Fairy doors open the door to imaginations. (Sarah Simpson/Citizen)

Fairy doors open the door to imaginations. (Sarah Simpson/Citizen)

Sarah Simpson column: Mean people ruin it for everyone

It’s beyond me why anyone would remove such small things that provide so much joy to so many people.

I’m cranky. Who me? Sarah, the Bright Side girl? Cranky? Yes. It happens. I’m super cranky and I’ll tell you why.

I understand somebody took down most of the fairy houses along Arbutus Avenue in Maple Bay. Why did they do that? Nobody knows. Or at least nobody is willing to say anything.

It makes me sad.

I recently had occasion to visit Nanaimo with my children. We went to Neck Point Park in the northeast area of town. It’s a modest park of 36 waterfront acres with a multitude of trails both oceanside and away from the water. It’s within the inner trail network that a magical secret hides.

We were tired when we got to the park, it had been a long morning. We’d spent a lot of time on the road and so my kids were crabby and covered in the sticky mess of snack goo that only children can create within the confines of a five-point harness. I was exhausted but we needed to get out and move before we headed for home and so into the nature trails we went. That usually brightens the day.

(First of all, and it’s a bit of a departure, but I need to remind you of my odd relationship with bees. On that day, a giant bee followed us the entire time. It circled us for more than an hour. At first I thought it was just protecting its part of the trail but after some right- and left-hand turns it was still with us. It followed us all the way back to the car. Strange right? Anyway….)

So off on the trail we went and the sour faces of my kids turned happy in an instant as soon as they spotted the first fairy door. And soon thereafter there was another. And another. And another. And another. And then there were even more.

It made my day to see my children running up and down the trails searching the tree trunks for fairy doors. It warmed my heart to see my son guide his little sister to the next door and show her all of the “features” he had pre-examined by virtue of being so much faster than her. Did the door open? Was there writing on it? Was there glitter around the tree? Important observations to note.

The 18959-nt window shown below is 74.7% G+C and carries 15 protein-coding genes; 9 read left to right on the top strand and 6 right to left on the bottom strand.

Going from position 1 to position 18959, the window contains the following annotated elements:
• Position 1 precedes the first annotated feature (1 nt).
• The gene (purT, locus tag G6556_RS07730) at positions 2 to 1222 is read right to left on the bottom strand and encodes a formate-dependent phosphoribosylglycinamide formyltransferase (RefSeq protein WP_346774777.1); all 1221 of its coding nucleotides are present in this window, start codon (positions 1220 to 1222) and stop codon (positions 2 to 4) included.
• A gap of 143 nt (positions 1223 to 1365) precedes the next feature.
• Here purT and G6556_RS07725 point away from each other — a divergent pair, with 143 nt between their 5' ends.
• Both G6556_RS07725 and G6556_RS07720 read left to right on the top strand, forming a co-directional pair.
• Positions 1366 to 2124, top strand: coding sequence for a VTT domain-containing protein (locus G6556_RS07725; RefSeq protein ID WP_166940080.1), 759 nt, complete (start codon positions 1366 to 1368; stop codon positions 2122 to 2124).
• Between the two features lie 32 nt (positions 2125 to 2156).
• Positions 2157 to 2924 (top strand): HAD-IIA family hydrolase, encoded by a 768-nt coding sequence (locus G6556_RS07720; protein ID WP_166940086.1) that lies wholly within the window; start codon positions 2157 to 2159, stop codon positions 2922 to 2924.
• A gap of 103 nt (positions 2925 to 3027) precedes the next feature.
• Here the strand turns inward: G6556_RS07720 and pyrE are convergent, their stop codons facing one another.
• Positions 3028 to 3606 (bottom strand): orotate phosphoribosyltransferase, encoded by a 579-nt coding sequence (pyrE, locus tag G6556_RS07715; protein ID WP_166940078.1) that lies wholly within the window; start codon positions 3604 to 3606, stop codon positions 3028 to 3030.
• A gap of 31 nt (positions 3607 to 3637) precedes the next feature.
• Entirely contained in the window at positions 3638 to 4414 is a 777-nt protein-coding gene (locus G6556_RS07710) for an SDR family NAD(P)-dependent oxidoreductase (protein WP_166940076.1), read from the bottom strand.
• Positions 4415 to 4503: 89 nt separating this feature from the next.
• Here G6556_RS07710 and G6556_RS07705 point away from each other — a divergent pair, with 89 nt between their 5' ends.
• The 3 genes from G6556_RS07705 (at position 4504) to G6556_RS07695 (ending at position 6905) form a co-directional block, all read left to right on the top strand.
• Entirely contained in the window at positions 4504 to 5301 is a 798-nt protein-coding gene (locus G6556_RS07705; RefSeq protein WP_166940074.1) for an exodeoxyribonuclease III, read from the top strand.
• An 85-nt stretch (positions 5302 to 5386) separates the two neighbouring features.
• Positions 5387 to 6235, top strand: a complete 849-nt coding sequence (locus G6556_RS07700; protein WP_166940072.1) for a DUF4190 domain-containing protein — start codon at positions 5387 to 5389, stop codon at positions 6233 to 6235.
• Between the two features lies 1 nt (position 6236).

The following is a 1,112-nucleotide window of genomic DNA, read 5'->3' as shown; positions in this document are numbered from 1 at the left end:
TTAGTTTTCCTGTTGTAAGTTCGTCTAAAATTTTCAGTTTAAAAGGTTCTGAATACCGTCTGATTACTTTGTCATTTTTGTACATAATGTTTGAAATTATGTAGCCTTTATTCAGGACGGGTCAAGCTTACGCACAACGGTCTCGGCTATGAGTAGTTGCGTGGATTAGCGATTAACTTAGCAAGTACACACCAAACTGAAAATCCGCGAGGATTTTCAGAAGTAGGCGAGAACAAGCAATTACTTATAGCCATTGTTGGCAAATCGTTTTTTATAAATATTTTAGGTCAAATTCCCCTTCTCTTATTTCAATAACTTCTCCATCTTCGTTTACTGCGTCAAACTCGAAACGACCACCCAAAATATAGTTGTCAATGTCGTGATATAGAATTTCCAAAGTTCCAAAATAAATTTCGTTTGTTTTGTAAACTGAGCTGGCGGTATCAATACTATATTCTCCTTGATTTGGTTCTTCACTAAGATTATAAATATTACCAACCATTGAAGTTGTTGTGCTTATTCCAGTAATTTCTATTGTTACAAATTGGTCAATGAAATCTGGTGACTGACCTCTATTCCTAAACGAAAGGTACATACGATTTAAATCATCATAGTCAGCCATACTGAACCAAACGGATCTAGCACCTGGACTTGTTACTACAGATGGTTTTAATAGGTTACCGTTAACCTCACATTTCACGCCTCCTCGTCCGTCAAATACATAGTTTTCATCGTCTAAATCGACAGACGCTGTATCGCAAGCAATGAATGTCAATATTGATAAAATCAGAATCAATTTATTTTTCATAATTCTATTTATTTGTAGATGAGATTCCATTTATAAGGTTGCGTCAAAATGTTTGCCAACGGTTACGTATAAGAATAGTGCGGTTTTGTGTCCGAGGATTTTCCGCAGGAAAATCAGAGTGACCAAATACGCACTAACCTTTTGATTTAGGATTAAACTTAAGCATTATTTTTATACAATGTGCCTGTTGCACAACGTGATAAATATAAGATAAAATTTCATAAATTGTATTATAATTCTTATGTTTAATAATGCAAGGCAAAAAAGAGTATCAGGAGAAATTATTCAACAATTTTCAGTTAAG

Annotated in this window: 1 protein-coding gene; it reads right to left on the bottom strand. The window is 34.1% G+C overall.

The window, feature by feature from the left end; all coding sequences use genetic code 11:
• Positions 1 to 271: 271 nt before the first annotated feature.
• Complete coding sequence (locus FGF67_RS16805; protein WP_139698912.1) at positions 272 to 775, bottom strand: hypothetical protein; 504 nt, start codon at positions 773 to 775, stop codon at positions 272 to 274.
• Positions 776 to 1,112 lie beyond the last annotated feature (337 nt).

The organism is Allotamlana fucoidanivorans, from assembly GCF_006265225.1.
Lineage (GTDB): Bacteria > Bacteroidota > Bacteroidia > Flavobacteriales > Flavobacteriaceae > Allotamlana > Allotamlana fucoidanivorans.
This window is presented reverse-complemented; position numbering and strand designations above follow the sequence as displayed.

We talked about the people we’d like to bring back to the park to share the experience with next time. It turned a long and boring day into a magical one. And really, it was just a few dozen strategically placed painted and decorated doors along a typical Vancouver Island nature trail.

That trail and those doors could have been anywhere and it still would have whisked us away to a special world of make believe. It could have been in Maple Bay.

It’s beyond me why anyone would remove such small things that provide so much joy to so many people. There can’t possibly be any resale value in the tiny homes along Arbutus Avenue. The trees were not at all encumbered by their presence. I can only think of one thing, and it’s quite simply this: it was just somebody being mean.

And THAT makes me cranky.

 

They may seem simple or silly to a grown up, but if you ever get the chance, take a walk with young children to a place with fairy doors and your mind will change in a hurry. (Sarah Simpson/Citizen)

They may seem simple or silly to a grown up, but if you ever get the chance, take a walk with young children to a place with fairy doors and your mind will change in a hurry. (Sarah Simpson/Citizen)